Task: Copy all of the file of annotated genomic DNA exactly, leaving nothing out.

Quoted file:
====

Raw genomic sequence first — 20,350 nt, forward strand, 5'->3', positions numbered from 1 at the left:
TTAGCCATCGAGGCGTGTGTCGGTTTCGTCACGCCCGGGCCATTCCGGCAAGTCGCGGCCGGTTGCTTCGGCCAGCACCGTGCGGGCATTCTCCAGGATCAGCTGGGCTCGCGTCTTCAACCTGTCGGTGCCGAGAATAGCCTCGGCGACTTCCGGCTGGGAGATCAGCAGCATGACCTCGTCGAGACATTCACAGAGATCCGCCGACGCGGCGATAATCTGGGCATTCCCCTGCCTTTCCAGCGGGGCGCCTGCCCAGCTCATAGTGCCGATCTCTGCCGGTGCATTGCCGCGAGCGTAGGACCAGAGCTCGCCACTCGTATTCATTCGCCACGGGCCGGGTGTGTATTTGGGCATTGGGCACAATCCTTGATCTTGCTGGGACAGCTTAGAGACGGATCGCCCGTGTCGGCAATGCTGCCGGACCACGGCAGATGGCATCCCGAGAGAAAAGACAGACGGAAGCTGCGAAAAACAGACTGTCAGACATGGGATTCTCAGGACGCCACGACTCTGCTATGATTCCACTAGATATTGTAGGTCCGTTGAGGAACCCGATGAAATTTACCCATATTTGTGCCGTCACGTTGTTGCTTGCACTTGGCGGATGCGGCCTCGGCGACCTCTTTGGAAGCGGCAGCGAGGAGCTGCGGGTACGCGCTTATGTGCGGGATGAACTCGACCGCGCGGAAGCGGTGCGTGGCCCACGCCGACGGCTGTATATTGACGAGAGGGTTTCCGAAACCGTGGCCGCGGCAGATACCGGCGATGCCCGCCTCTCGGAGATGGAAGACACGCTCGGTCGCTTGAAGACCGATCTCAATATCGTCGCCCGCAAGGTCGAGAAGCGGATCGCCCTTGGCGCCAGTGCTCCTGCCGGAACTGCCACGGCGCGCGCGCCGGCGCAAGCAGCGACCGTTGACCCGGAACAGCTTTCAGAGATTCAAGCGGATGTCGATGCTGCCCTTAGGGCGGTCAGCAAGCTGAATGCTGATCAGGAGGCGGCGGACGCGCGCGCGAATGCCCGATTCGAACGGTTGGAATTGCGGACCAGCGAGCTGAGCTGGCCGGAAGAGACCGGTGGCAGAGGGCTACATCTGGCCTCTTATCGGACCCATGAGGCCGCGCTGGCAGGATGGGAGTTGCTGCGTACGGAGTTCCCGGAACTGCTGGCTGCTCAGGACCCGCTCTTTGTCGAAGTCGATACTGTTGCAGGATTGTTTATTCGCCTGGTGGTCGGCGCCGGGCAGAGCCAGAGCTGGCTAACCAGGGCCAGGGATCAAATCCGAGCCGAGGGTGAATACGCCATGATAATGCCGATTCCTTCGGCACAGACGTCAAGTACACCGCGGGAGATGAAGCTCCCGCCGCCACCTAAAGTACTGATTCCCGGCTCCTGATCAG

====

Raw genomic sequence first — 20,350 nt, forward strand, 5'->3', positions numbered from 1 at the left:
TTAGCCATCGAGGCGTGTGTCGGTTTCGTCACGCCCGGGCCATTCCGGCAAGTCGCGGCCGGTTGCTTCGGCCAGCACCGTGCGGGCATTCTCCAGGATCAGCTGGGCTCGCGTCTTCAACCTGTCGGTGCCGAGAATAGCCTCGGCGACTTCCGGCTGGGAGATCAGCAGCATGACCTCGTCGAGACATTCACAGAGATCCGCCGACGCGGCGATAATCTGGGCATTCCCCTGCCTTTCCAGCGGGGCGCCTGCCCAGCTCATAGTGCCGATCTCTGCCGGTGCATTGCCGCGAGCGTAGGACCAGAGCTCGCCACTCGTATTCATTCGCCACGGGCCGGGTGTGTATTTGGGCATTGGGCACAATCCTTGATCTTGCTGGGACAGCTTAGAGACGGATCGCCCGTGTCGGCAATGCTGCCGGACCACGGCAGATGGCATCCCGAGAGAAAAGACAGACGGAAGCTGCGAAAAACAGACTGTCAGACATGGGATTCTCAGGACGCCACGACTCTGCTATGATTCCACTAGATATTGTAGGTCCGTTGAGGAACCCGATGAAATTTACCCATATTTGTGCCGTCACGTTGTTGCTTGCACTTGGCGGATGCGGCCTCGGCGACCTCTTTGGAAGCGGCAGCGAGGAGCTGCGGGTACGCGCTTATGTGCGGGATGAACTCGACCGCGCGGAAGCGGTGCGTGGCCCACGCCGACGGCTGTATATTGACGAGAGGGTTTCCGAAACCGTGGCCGCGGCAGATACCGGCGATGCCCGCCTCTCGGAGATGGAAGACACGCTCGGTCGCTTGAAGACCGATCTCAATATCGTCGCCCGCAAGGTCGAGAAGCGGATCGCCCTTGGCGCCAGTGCTCCTGCCGGAACTGCCACGGCGCGCGCGCCGGCGCAAGCAGCGACCGTTGACCCGGAACAGCTTTCAGAGATTCAAGCGGATGTCGATGCTGCCCTTAGGGCGGTCAGCAAGCTGAATGCTGATCAGGAGGCGGCGGACGCGCGCGCGAATGCCCGATTCGAACGGTTGGAATTGCGGACCAGCGAGCTGAGCTGGCCGGAAGAGACCGGTGGCAGAGGGCTACATCTGGCCTCTTATCGGACCCATGAGGCCGCGCTGGCAGGATGGGAGTTGCTGCGTACGGAGTTCCCGGAACTGCTGGCTGCTCAGGACCCGCTCTTTGTCGAAGTCGATACTGTTGCAGGATTGTTTATTCGCCTGGTGGTCGGCGCCGGGCAGAGCCAGAGCTGGCTAACCAGGGCCAGGGATCAAATCCGAGCCGAGGGTGAATACGCCATGATAATGCCGATTCCTTCGGCACAGACGTCAAGTACACCGCGGGAGATGAAGCTCCCGCCGCCACCTAAAGTACTGATTCCCGGCTCCTGATCAG